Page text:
Limitations

Patients were identified in a retrospective fashion, and the reasons that each surgeon chose open vs MIS procedures were not known at the time of analyses. We addressed this source of bias by performing multivariate statistics; however, a prospective trial would better address this concern. We also did not control for tubular vs pedicle screw–based MIS retractor systems; ideally, it should be shown that our results hold regardless of MIS technical implementation. Another limitation is that postoperative computed tomography scans were not routinely obtained, which limited our ability to assess fusion rates across patients. Although fusion rates can be inferred from dynamic radiographs, recent research shows that computed tomography scans are the most accurate method of assessing fusion of interbody grafts.32 We therefore leave it to a future study to address the issue of how frailty affects fusion rates after lumbar TLIF.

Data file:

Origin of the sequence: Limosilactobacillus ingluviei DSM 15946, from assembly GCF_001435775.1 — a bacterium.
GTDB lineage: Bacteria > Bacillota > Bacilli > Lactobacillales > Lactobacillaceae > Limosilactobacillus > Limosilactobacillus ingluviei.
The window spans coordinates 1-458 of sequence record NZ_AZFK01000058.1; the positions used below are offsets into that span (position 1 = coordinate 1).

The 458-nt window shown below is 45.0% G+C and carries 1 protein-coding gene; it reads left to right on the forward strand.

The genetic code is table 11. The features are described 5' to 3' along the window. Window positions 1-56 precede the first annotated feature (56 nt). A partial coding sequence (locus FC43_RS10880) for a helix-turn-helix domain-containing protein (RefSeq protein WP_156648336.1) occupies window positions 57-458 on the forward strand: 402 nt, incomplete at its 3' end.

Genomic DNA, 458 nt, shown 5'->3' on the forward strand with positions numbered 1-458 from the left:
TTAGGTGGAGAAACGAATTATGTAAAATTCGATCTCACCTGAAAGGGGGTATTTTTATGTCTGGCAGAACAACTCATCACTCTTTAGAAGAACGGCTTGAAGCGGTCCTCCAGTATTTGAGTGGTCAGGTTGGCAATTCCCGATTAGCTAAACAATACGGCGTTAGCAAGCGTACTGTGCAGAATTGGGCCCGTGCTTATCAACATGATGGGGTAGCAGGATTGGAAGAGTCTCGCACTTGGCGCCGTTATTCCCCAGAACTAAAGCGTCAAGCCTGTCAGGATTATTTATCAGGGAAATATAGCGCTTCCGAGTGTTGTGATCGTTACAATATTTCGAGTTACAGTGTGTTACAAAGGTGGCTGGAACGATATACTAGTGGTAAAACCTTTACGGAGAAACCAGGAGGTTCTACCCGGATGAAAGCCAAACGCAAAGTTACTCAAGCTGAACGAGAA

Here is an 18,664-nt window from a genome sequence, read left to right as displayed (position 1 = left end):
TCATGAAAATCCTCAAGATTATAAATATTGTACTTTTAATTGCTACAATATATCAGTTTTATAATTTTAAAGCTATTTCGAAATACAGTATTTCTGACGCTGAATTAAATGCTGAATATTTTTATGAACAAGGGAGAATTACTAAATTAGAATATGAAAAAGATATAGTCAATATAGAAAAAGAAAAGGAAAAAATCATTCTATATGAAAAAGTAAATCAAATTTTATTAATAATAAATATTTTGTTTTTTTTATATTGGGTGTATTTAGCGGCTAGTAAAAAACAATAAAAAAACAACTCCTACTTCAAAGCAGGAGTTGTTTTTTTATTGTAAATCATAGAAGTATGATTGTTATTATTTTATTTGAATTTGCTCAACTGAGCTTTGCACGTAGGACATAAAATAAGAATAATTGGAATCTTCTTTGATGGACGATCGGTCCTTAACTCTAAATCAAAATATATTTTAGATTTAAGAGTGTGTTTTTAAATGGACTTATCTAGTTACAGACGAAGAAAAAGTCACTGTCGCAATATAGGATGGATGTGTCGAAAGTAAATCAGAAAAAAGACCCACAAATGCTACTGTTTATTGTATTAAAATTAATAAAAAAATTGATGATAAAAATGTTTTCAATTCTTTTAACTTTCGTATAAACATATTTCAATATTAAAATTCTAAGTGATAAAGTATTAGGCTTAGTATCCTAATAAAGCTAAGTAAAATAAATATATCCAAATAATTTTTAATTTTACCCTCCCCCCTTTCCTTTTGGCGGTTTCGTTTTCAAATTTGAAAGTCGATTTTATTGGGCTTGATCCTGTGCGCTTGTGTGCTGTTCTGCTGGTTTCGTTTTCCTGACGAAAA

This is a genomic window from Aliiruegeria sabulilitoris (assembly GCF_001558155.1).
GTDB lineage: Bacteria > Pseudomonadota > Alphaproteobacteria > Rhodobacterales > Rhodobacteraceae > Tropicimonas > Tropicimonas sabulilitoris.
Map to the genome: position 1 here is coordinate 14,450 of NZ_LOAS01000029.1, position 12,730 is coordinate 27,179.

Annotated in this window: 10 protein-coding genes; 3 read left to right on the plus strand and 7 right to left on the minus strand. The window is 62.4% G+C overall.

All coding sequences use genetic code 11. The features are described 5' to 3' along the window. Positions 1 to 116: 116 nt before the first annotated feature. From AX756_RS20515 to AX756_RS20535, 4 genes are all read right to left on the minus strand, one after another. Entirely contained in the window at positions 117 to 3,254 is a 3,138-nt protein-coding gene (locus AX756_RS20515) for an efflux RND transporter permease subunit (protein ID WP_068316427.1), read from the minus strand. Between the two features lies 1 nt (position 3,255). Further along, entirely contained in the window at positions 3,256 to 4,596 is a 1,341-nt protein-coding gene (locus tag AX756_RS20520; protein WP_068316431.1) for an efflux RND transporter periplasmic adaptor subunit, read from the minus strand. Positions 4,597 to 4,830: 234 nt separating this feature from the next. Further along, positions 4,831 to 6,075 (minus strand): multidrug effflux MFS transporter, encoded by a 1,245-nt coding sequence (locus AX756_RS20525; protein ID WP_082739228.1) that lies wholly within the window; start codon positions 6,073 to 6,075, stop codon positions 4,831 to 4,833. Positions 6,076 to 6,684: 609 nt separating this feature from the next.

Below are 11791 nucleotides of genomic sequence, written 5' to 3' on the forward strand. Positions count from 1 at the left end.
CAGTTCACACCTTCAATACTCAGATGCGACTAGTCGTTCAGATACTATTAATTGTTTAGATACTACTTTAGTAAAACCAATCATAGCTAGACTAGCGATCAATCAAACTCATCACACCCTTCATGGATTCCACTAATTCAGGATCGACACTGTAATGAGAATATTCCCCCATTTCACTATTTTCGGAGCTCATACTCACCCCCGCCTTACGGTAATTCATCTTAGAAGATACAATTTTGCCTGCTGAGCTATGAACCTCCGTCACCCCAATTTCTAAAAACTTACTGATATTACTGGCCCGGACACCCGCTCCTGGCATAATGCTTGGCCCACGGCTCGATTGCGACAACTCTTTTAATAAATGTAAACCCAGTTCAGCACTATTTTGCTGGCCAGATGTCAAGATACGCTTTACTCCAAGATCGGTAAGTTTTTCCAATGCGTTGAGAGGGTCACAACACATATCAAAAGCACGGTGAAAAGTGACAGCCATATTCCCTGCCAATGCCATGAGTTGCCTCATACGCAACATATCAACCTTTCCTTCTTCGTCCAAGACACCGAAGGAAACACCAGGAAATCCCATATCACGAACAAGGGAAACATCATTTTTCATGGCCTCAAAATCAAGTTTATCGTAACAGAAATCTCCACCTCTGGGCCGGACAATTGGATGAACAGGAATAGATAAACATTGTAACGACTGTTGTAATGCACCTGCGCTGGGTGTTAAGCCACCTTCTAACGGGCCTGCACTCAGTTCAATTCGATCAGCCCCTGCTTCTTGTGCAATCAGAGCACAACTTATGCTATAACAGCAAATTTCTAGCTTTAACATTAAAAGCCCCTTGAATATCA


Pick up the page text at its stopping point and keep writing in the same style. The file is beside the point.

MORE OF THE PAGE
CONCLUSION

In this article, we show that for patients who are frail and undergo an open TLIF surgery for lumbar degenerative disease, there are a higher rate of subsequent revision surgery and a higher rate of discharge to a location other than home than for patients who are frail and undergo an MIS-TLIF surgery. These data suggest that surgeons may like to pursue MIS approaches for frail patients, with all other factors being equal.

Funding

This study did not receive any funding or financial support. Praveen V. Mummaneni has grants from NREF, NIH, PCORI, ISSG, and AO Spine.

Disclosures

Dean Chou has financial relationships with Globus and Orthofix. Praveen V. Mummanei has financial relationships with DePuy Synthes, NuVasive, and Globus, is a consultant for Stryker, has stock in Spinicity/ISD, and receives book royalties from Thieme and Springer publishers. Christopher P. Ames receives royalties from Stryker, Biomet Zimmer Spine, and DePuy Synthes. Aaron J. Clark has a financial relationship with NuVasive. The other authors have no personal, financial, or institutional interest in any of the drugs, materials, or devices described in this article.

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Keywords:

Frailty; TLIF; MIS vs open